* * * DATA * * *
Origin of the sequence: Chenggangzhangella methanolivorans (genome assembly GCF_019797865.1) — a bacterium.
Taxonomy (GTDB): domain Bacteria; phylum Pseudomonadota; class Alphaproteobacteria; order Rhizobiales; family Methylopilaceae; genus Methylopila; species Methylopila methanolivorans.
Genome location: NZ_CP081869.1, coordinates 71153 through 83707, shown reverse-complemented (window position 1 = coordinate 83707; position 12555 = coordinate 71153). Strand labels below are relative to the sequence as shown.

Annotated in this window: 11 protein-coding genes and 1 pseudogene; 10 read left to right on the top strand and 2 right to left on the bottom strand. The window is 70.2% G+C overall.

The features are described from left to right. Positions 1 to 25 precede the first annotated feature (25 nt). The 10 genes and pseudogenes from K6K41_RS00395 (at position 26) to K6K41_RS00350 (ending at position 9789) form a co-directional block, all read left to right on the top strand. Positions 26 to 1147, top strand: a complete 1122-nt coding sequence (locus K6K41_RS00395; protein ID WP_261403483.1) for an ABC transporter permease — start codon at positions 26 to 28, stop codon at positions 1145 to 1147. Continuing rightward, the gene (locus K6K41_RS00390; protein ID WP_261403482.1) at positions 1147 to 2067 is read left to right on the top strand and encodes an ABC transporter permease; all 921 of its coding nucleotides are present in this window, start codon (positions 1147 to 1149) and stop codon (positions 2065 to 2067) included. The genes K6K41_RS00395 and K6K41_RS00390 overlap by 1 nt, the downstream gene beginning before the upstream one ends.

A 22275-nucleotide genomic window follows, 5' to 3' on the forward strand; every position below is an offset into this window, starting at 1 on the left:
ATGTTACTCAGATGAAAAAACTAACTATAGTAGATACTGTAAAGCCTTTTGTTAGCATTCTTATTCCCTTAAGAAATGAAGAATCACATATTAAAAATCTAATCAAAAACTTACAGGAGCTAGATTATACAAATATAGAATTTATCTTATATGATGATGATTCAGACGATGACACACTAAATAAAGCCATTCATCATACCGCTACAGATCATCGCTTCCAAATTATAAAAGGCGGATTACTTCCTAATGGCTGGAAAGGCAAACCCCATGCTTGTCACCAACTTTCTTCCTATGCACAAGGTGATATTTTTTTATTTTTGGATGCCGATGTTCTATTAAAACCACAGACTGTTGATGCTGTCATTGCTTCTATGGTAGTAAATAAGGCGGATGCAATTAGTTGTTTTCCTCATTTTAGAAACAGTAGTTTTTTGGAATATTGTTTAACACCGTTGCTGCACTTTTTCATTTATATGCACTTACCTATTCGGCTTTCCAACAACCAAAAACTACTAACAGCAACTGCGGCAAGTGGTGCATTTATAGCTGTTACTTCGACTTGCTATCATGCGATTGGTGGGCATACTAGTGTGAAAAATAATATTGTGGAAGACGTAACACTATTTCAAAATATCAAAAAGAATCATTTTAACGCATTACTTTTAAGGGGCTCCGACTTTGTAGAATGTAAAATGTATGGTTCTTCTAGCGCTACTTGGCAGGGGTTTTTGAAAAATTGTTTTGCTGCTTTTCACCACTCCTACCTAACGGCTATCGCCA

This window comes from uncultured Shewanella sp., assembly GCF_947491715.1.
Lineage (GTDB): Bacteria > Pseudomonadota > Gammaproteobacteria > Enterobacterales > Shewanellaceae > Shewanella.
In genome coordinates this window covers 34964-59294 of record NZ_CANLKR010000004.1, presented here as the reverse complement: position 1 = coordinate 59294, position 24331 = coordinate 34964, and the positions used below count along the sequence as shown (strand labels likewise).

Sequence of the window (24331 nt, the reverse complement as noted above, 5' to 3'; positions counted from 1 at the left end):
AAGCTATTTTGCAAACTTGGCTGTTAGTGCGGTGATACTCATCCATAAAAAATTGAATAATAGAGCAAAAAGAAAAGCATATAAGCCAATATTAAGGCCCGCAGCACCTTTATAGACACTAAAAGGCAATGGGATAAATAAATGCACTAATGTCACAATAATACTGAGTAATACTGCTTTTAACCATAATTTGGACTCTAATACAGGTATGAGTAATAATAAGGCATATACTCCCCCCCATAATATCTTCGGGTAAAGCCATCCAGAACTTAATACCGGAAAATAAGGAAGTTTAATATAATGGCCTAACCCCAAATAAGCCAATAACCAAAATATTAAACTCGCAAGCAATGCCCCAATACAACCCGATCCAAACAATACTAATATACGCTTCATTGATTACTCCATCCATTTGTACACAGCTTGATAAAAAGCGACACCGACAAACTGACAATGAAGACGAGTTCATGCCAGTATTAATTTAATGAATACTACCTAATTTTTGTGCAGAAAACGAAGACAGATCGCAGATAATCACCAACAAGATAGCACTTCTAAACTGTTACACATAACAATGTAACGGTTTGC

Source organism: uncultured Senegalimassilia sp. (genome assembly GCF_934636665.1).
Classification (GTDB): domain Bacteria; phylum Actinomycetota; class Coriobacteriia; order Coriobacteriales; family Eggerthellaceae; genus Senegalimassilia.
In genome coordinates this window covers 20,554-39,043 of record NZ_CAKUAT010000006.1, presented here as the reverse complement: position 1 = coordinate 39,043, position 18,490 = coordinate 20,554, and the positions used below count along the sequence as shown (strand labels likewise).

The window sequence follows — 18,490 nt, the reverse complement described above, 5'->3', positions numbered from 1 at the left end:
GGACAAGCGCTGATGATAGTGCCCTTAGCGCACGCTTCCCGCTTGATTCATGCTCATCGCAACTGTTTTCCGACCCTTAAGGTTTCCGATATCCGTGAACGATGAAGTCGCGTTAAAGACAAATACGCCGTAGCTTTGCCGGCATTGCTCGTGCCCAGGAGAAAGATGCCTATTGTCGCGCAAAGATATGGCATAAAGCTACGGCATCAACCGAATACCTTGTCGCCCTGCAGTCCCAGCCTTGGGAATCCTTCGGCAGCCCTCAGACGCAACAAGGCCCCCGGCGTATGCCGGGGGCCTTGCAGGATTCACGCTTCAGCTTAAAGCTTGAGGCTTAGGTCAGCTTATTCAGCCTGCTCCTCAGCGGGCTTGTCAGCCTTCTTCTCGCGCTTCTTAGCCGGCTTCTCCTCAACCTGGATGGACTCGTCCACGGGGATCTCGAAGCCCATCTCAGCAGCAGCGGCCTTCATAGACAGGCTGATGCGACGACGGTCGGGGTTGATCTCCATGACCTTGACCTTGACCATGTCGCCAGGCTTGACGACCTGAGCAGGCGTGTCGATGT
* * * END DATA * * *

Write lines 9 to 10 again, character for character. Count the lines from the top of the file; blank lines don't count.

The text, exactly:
Lineage (GTDB): Bacteria > Pseudomonadota > Gammaproteobacteria > Enterobacterales > Shewanellaceae > Shewanella.
In genome coordinates this window covers 34964-59294 of record NZ_CANLKR010000004.1, presented here as the reverse complement: position 1 = coordinate 59294, position 24331 = coordinate 34964, and the positions used below count along the sequence as shown (strand labels likewise).